Conclusion: Based on all the available weight of evidence information, the test substance can be expected to have moderate to high absorption through the inhalation route. Therefore, as a conservative approach, a default value of 100% has been considered for the risk assessment.

METABOLISM:

Based on identified literature:

As discussed in the Selim, 1987 study, less than 50% of the orally administered test substance is metabolised to side-chain oxidation products (including hydroxyl- and hydroxyjeto- derivatives of the dodecyl, tetradecyl and hexadecyl chains). No metabolite accounted for more than 10% of the total administered dose. In view of the limited absorption of the test substance, the four major metabolites identified may be at least partially formed in the gut of rats, apparently by microflora. No significant difference in metabolism between male and female rats or among the dosing regimens was observed. Repeated dosing did not alter the uptake, distribution or metabolism of the test substance (Selim, 1987).

 

Based on QSAR modelling:

The OECD Toolbox and FAME 2 were used to predict the first metabolic reaction, since the rat liver S9 metabolism simulator performs predictions for salts, while SMARTCyp and MetaPrint2D are not powered enough for this type of substances. The second simulator of the OECD Toolbox (in vivo rat metabolism simulator) was not used as it does not consistently perform predictions for salts. As per the rat liver S9 metabolism simulator, all the major constituents (present at >5%) are primarily predicted to undergo ω or ω-1 aliphatic hydroxylation reactions. Similar results were found with FAME 2 metabolism simulation tool (which currently covers only CYP metabolism). See CSR for the reaction sites. For further details, refer to the read across justification.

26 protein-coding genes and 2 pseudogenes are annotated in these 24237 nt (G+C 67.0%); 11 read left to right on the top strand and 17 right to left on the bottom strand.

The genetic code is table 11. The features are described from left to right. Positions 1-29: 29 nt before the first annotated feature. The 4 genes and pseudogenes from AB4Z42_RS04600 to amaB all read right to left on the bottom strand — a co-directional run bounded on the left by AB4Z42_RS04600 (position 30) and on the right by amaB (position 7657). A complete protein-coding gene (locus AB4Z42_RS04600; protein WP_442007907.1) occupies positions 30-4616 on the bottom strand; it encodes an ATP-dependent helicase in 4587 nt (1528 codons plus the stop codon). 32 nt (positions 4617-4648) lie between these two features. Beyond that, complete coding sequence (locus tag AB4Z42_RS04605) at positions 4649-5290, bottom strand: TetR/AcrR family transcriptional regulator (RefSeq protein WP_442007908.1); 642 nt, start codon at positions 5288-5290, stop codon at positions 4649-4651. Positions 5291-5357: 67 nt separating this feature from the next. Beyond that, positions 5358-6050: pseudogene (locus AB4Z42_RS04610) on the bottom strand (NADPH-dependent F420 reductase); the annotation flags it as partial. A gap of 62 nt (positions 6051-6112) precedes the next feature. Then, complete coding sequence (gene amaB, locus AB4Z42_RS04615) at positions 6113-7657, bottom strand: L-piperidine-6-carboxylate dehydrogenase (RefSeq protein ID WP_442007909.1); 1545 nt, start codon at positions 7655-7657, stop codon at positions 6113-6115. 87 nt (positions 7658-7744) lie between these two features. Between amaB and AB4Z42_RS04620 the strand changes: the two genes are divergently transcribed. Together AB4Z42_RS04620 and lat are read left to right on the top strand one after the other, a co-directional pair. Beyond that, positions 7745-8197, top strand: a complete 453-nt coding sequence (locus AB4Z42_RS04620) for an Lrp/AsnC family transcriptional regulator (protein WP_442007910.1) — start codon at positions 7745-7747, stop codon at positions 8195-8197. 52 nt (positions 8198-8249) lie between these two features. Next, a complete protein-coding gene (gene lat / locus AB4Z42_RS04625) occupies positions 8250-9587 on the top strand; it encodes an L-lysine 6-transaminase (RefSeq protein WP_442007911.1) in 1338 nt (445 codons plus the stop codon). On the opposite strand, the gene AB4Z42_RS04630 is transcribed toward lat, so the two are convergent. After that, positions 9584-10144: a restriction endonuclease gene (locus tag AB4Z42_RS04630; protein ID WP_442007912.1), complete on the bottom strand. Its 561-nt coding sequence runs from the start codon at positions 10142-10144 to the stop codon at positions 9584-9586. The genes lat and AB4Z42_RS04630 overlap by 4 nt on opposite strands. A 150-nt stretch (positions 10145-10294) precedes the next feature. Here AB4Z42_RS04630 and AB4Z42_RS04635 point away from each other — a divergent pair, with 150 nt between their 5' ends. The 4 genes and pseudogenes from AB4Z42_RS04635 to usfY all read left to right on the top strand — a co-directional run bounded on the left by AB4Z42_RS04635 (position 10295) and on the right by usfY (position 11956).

Similar reactive sites were predicted for other TMACs a well as ADBACs.

BIOACCUMULATION:

Based on the MW and physicochemical information (log Kow and water solubility) and metabolism prediction, the bioaccumulation potential of the substance is expected to be low.

EXCRETION:

Based on the evidence from the available oral studies (Isomaa, 1975; Appelqvist, 2006; and Selim, 1987), the test substance is primarily expected in faeces (>90%) and less via urine (<10%). Further, in the Isomaa, 1975 study, no radioactivity was found in the expired CO2 collected during Day 1 after administration of [14C] C16 TMAB, indicating that no complete oxidation of the cetyl group occurred. Therefore, based on read across approach, a similar behaviour can be expected for C12-14 TMAC.


[1]Log Kp = -2.80 + 0.66 log kow – 0.0056 MW